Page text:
Refinancing a mortgage is the process in which a consumer chooses to restructure the debt for his home loan for either a lower interest rate, lower payments or to get cash out of equity. Refinancing is common as more consumers find that in a competitive marketplace better deals can be found by researching. When it comes to refinancing, timing is of critical importance -- including when you signed your last loan.
The earliest you can refinance your home loan is immediately after your initial loan is funded. Many states require a rescission period on home loans, which is a three-day "cooling off" period during which the customer can cancel the loan. Once this period expires and the mortgage company either funds the home loan or pays off the existing mortgage company, you are free to seek refinancing options elsewhere or with the same company.
According to Bankrate.com, it is most advantageous to refinance only once during your life in a house. The market will always fluctuate -- both in your favor and against -- so locking in a low, fixed refinance mortgage rate (particularly if you plan to spend a long life in the house) is always a good idea. Knowing when to strike when the iron is hot, however, is a bit more difficult. You must keep your eye on the prime rate, economic conditions and your own credit and financial situation.
One of the most important factors to consider before refinancing is whether your current loan has a prepayment penalty. Some mortgage companies attach a rider to their home loans that require a penalty be paid if the loan is paid off earlier than scheduled. In some cases these penalties will not expire for one, three or even five years after the loan closes. Therefore, if you choose to refinance right after you close on your house, make sure there is not a prepayment penalty attached to the original home loan.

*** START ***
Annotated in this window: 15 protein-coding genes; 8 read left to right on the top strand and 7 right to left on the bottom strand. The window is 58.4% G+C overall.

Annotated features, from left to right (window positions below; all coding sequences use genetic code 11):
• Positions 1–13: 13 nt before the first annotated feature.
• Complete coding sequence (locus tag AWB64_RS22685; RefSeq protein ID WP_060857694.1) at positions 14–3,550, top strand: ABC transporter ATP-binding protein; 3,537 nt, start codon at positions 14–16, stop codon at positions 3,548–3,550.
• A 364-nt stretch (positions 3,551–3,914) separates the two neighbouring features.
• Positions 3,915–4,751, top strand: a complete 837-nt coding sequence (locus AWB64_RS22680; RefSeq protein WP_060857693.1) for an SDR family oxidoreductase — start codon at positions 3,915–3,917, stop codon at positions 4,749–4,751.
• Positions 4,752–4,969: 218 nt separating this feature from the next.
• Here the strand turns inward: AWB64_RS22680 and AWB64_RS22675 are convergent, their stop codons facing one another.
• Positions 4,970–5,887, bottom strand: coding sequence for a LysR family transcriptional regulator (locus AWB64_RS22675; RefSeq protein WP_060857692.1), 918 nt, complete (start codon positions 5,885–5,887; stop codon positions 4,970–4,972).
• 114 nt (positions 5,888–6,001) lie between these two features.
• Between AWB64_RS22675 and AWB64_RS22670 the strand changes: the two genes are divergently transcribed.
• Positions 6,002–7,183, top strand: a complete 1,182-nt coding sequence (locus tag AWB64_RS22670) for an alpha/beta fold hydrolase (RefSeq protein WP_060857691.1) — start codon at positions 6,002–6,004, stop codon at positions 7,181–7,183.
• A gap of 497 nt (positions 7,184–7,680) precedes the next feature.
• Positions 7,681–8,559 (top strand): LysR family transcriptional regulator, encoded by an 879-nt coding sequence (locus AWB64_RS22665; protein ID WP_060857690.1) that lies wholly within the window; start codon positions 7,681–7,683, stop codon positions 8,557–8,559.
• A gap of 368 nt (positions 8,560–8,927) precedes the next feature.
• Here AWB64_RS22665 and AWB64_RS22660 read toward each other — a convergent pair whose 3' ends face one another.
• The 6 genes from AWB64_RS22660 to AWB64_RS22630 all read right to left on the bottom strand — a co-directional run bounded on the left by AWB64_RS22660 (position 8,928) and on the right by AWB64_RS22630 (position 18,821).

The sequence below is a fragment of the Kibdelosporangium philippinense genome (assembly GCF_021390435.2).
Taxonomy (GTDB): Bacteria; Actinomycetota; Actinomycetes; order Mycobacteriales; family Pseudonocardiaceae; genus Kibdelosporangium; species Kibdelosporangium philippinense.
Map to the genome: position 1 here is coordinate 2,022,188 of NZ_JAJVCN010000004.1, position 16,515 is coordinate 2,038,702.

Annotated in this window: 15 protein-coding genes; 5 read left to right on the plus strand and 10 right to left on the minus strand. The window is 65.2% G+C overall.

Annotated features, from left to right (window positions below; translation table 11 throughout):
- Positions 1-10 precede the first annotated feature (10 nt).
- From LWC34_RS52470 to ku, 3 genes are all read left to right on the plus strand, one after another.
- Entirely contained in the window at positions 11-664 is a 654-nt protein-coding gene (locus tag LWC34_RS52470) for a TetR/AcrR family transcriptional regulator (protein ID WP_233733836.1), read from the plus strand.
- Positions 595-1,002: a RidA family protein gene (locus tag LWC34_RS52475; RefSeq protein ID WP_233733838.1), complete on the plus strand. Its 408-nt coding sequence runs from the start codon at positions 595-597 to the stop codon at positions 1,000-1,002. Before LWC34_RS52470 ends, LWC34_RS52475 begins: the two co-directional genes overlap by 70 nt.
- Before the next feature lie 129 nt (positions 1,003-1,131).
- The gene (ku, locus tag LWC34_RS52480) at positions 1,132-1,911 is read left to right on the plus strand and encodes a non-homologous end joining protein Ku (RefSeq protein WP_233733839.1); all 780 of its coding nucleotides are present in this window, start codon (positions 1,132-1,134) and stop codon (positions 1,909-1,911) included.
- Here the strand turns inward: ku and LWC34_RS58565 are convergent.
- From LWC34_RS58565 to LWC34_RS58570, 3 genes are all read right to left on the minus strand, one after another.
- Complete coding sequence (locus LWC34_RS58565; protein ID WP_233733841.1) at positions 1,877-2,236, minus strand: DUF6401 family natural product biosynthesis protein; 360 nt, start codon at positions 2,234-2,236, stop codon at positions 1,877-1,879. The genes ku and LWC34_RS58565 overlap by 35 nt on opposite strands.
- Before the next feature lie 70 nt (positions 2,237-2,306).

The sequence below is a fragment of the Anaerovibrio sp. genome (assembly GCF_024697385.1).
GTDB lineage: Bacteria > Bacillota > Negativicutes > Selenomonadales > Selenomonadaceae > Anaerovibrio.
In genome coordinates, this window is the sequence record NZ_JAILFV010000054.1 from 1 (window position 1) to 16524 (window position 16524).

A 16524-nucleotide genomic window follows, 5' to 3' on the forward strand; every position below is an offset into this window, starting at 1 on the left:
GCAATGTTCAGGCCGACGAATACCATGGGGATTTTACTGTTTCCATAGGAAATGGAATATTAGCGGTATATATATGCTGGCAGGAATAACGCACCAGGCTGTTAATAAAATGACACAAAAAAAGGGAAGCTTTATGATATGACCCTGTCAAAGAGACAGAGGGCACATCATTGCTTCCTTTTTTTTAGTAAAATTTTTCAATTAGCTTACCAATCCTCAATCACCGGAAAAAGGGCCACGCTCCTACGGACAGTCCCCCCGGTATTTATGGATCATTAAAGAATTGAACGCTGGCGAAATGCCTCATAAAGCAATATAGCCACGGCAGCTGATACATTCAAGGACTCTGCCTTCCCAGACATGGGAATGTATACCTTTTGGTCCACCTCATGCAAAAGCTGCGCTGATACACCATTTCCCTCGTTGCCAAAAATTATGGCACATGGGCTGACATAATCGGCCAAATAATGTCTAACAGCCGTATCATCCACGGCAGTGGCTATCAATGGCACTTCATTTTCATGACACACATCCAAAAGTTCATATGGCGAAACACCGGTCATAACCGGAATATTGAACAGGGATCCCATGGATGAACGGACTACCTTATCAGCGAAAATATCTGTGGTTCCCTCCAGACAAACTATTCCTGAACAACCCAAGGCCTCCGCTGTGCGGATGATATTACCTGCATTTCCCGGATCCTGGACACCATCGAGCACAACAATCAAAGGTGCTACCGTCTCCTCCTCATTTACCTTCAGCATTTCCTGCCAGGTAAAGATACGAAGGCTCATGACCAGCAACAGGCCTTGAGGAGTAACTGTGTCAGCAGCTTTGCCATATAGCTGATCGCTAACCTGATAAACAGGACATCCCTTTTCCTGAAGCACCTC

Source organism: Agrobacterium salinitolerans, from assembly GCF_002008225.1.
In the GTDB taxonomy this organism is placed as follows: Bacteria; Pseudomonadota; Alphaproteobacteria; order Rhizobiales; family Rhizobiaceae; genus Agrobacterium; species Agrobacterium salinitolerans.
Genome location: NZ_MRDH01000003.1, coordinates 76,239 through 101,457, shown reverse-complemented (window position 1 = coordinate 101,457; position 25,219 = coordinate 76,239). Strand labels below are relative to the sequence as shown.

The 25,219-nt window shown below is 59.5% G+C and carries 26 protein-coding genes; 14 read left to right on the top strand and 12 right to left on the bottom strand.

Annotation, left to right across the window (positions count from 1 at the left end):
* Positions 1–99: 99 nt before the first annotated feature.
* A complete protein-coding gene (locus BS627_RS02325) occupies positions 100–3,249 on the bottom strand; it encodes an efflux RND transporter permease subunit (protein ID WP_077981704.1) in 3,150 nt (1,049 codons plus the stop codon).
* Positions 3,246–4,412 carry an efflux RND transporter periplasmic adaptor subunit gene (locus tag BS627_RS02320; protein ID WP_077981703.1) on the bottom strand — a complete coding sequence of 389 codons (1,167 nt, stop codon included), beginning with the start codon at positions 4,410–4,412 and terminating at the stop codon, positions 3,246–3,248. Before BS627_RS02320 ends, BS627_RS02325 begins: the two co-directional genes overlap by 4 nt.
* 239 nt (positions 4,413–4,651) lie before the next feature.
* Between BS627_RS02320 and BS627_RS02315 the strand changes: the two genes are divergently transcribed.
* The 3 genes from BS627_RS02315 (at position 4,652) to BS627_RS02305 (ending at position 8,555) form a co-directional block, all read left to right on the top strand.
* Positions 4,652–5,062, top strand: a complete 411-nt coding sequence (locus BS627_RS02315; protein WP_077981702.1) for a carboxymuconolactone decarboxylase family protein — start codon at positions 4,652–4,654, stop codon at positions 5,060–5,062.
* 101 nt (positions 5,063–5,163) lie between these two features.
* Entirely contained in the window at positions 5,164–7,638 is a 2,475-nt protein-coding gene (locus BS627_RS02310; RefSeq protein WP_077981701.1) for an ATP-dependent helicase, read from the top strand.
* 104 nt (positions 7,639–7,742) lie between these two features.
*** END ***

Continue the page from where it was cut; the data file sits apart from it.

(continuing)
It is also possible, given difficult economic conditions, that the value of your home is less than what you owe on your mortgage. In this case, your refinancing options will shrink, no matter how strong your credit is or how long ago you took out your loan. However, there are some options available to refinance an "underwater" mortgage. One of the more popular options for homeowners in this difficult position is the Making Home Affordable program, sponsored by the Federal Housing Authority, which helps consumers who have mortgages with balances that are at least 15 percent higher than their estimated property value. This program has also been extended into 2015 to continue to help homeowners with underwater mortgages.
- Bankrate.com: 4 Things to Know Before You Refinance
- Bankrate.com: When to Refinance Your Mortgage
- Freddie Mac: Prepayment Penalty Mortgages
- Department of Housing and Urban Development: HUD Streamline Your Mortgage
- FHA: FHA Offers New Refinancing Program for "Underwater" Mortgage Holders
- Debt.org. "Mortgage Re-Fi." Accessed Aug. 30, 2020.
- Board of Governors of the Federal Reserve System. "Interest-Only Mortgage Payments and Payment-Option ARMs — Are They for You?" Page 12. Accessed Aug. 30, 2020.
- Board of Governors of the Federal Reserve System. "A Consumer's Guide to Mortgage Refinancings." Accessed Aug. 30, 2020.
Based in Eugene, Ore., Duncan Jenkins has been writing finance-related articles since 2008. His specialties include personal finance advice, mortgage/equity loans and credit management. Jenkins obtained his bachelor's degree in English from Clark University.